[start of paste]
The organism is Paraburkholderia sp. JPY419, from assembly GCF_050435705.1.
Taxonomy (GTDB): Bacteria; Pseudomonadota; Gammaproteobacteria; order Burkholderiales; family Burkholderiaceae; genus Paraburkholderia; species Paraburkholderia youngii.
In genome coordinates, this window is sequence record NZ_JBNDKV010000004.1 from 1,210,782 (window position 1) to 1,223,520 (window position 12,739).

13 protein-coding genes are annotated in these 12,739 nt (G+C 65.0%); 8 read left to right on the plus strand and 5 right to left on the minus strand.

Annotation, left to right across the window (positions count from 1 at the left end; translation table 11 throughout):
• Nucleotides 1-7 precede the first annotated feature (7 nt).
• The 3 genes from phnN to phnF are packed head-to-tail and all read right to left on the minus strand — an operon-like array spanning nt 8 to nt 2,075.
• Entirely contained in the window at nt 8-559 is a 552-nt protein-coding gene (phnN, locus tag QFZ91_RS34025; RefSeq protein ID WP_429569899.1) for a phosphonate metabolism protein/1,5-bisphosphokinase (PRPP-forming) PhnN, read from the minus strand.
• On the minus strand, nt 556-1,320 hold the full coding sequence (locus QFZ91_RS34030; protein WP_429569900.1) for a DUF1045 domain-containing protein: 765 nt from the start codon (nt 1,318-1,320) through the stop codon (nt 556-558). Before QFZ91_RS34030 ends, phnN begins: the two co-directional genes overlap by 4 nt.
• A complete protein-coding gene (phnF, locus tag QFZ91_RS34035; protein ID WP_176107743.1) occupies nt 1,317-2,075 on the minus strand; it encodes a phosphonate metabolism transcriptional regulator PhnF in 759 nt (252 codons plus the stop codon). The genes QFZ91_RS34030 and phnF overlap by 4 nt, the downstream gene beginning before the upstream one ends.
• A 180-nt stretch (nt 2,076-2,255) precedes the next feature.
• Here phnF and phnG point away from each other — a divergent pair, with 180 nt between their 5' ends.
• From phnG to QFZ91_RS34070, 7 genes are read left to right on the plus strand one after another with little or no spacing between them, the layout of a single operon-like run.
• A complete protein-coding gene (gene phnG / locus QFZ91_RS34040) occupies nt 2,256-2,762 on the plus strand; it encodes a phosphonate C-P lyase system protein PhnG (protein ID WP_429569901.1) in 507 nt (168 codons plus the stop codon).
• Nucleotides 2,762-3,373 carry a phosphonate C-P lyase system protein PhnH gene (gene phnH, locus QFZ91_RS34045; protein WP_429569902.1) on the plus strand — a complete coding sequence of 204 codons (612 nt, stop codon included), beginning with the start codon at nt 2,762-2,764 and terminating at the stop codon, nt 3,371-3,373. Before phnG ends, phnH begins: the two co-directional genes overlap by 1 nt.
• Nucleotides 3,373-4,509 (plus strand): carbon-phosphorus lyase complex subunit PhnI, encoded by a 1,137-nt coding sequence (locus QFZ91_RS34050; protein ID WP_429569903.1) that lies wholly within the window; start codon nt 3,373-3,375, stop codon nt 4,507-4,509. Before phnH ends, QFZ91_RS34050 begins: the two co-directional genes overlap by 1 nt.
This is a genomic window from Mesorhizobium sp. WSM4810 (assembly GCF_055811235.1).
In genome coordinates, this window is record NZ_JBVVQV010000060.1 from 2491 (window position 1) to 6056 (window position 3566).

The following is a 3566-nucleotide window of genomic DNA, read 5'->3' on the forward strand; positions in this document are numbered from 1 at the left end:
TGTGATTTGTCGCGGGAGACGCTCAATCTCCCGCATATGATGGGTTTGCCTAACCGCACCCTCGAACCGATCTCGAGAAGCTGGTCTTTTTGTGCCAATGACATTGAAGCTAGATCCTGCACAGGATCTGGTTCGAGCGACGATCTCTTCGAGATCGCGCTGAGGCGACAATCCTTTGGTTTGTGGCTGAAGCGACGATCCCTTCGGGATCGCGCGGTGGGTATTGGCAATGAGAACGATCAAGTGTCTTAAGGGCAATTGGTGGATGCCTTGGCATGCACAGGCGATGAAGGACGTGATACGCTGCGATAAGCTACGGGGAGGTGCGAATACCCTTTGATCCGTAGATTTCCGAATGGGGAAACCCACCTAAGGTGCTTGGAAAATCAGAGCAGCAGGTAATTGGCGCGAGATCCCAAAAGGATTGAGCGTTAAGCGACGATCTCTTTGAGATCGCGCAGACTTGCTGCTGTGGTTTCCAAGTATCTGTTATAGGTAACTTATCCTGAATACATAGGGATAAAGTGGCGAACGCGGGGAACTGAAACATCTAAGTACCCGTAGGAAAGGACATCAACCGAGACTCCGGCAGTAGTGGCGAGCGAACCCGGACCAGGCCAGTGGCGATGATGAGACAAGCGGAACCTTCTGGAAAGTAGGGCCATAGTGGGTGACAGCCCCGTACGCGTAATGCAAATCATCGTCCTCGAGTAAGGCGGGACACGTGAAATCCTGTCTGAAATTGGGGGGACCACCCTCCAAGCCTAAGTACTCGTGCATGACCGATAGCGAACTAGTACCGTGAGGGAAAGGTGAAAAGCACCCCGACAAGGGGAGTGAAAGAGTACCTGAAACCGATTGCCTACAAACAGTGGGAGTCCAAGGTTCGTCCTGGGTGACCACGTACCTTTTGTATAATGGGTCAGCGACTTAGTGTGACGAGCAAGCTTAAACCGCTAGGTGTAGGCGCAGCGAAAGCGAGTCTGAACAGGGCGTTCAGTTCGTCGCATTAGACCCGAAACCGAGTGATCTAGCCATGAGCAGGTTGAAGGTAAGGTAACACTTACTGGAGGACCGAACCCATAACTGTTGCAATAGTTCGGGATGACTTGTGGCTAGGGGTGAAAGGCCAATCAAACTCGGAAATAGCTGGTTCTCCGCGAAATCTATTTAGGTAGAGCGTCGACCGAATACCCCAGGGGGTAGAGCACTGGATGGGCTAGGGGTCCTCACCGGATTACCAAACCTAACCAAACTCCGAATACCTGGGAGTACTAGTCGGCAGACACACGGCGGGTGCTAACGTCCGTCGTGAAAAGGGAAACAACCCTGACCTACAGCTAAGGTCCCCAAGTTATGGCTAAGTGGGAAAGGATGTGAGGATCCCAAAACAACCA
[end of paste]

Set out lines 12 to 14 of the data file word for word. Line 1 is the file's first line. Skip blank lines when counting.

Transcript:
• Here phnF and phnG point away from each other — a divergent pair, with 180 nt between their 5' ends.
• From phnG to QFZ91_RS34070, 7 genes are read left to right on the plus strand one after another with little or no spacing between them, the layout of a single operon-like run.
• A complete protein-coding gene (gene phnG / locus QFZ91_RS34040) occupies nt 2,256-2,762 on the plus strand; it encodes a phosphonate C-P lyase system protein PhnG (protein ID WP_429569901.1) in 507 nt (168 codons plus the stop codon).